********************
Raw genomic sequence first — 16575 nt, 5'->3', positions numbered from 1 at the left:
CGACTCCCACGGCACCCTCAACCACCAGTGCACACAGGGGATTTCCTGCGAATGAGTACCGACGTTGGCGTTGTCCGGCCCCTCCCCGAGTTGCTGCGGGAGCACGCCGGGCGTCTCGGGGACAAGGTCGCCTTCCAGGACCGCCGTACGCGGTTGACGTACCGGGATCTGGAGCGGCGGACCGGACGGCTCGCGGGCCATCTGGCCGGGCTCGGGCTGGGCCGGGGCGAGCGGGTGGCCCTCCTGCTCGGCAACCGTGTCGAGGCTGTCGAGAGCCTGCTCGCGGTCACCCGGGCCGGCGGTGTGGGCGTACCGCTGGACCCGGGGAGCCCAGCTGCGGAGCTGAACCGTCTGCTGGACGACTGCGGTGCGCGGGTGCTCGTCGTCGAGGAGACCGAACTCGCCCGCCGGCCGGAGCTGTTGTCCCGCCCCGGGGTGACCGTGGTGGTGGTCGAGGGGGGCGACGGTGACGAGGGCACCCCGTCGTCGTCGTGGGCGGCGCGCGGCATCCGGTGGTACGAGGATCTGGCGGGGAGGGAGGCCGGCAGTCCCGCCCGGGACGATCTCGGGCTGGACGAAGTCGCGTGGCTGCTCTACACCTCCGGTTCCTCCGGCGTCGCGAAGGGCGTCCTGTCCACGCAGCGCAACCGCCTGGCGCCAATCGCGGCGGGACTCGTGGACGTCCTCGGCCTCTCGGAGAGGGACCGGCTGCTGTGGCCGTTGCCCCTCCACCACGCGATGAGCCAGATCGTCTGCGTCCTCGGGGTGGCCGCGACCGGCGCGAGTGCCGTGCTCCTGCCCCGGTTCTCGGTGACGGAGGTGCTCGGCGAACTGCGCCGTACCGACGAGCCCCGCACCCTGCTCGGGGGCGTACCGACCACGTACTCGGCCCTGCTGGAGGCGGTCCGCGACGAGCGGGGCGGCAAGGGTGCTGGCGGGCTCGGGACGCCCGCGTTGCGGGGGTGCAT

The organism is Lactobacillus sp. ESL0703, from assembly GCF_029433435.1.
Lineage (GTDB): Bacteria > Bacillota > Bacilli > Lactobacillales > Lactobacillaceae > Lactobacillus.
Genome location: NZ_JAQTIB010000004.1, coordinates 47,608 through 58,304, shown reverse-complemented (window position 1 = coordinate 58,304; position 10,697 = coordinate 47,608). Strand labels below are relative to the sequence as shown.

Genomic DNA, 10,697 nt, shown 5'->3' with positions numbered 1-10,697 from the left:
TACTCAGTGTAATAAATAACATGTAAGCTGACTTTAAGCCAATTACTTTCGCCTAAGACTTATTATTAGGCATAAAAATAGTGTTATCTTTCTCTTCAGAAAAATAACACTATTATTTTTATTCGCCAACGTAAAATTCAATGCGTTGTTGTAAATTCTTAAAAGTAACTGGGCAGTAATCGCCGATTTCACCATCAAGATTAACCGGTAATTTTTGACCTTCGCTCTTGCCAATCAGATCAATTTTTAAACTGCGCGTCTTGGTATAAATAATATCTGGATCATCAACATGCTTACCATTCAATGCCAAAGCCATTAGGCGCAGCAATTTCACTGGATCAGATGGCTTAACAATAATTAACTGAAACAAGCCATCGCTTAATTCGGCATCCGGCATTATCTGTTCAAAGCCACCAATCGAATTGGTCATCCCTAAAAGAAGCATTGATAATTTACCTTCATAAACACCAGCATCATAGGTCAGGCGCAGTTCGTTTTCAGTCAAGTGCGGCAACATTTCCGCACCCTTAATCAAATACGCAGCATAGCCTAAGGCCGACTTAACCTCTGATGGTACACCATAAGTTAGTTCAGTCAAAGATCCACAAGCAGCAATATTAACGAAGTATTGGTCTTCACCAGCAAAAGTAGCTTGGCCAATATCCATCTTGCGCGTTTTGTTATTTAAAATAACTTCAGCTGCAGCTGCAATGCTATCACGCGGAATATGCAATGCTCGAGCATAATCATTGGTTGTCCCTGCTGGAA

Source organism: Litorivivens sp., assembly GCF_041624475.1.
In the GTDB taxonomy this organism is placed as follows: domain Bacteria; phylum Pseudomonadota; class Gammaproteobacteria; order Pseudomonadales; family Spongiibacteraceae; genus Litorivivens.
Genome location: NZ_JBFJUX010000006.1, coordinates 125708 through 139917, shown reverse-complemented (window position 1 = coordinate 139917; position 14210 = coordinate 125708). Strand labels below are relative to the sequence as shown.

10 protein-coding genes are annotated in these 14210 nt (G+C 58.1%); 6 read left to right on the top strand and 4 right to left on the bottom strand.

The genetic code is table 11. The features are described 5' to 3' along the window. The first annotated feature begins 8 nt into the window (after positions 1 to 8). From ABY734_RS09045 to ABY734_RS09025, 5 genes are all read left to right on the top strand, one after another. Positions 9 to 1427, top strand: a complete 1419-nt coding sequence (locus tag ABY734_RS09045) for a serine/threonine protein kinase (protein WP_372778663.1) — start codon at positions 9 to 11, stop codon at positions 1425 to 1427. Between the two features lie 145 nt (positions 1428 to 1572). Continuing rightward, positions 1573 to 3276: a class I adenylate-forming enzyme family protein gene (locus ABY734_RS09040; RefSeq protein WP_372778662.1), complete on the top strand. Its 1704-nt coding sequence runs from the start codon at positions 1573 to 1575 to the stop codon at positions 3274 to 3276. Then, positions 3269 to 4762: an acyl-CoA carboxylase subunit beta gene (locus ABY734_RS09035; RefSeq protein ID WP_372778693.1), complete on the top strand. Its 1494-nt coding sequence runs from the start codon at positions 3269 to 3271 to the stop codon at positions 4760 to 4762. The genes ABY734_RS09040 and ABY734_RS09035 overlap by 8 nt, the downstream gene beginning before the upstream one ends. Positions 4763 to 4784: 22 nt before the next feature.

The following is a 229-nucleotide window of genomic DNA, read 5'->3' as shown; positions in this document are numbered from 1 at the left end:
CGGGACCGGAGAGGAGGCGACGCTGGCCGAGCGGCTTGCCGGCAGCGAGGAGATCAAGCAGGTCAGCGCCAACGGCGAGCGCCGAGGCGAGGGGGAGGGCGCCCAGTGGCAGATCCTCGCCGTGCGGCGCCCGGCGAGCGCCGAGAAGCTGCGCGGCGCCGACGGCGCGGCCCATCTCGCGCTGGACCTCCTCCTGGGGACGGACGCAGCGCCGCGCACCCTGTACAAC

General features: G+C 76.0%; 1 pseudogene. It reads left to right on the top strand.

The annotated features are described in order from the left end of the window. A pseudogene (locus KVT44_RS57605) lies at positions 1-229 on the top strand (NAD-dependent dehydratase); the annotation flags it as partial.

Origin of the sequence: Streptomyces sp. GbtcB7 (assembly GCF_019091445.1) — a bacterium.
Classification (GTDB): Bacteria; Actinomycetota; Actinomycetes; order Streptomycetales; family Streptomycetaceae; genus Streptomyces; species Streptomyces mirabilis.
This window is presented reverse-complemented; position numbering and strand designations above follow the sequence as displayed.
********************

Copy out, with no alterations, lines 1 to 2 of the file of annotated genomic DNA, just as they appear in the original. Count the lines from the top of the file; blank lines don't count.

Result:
Raw genomic sequence first — 16575 nt, 5'->3', positions numbered from 1 at the left:
CGACTCCCACGGCACCCTCAACCACCAGTGCACACAGGGGATTTCCTGCGAATGAGTACCGACGTTGGCGTTGTCCGGCCCCTCCCCGAGTTGCTGCGGGAGCACGCCGGGCGTCTCGGGGACAAGGTCGCCTTCCAGGACCGCCGTACGCGGTTGACGTACCGGGATCTGGAGCGGCGGACCGGACGGCTCGCGGGCCATCTGGCCGGGCTCGGGCTGGGCCGGGGCGAGCGGGTGGCCCTCCTGCTCGGCAACCGTGTCGAGGCTGTCGAGAGCCTGCTCGCGGTCACCCGGGCCGGCGGTGTGGGCGTACCGCTGGACCCGGGGAGCCCAGCTGCGGAGCTGAACCGTCTGCTGGACGACTGCGGTGCGCGGGTGCTCGTCGTCGAGGAGACCGAACTCGCCCGCCGGCCGGAGCTGTTGTCCCGCCCCGGGGTGACCGTGGTGGTGGTCGAGGGGGGCGACGGTGACGAGGGCACCCCGTCGTCGTCGTGGGCGGCGCGCGGCATCCGGTGGTACGAGGATCTGGCGGGGAGGGAGGCCGGCAGTCCCGCCCGGGACGATCTCGGGCTGGACGAAGTCGCGTGGCTGCTCTACACCTCCGGTTCCTCCGGCGTCGCGAAGGGCGTCCTGTCCACGCAGCGCAACCGCCTGGCGCCAATCGCGGCGGGACTCGTGGACGTCCTCGGCCTCTCGGAGAGGGACCGGCTGCTGTGGCCGTTGCCCCTCCACCACGCGATGAGCCAGATCGTCTGCGTCCTCGGGGTGGCCGCGACCGGCGCGAGTGCCGTGCTCCTGCCCCGGTTCTCGGTGACGGAGGTGCTCGGCGAACTGCGCCGTACCGACGAGCCCCGCACCCTGCTCGGGGGCGTACCGACCACGTACTCGGCCCTGCTGGAGGCGGTCCGCGACGAGCGGGGCGGCAAGGGTGCTGGCGGGCTCGGGACGCCCGCGTTGCGGGGGTGCAT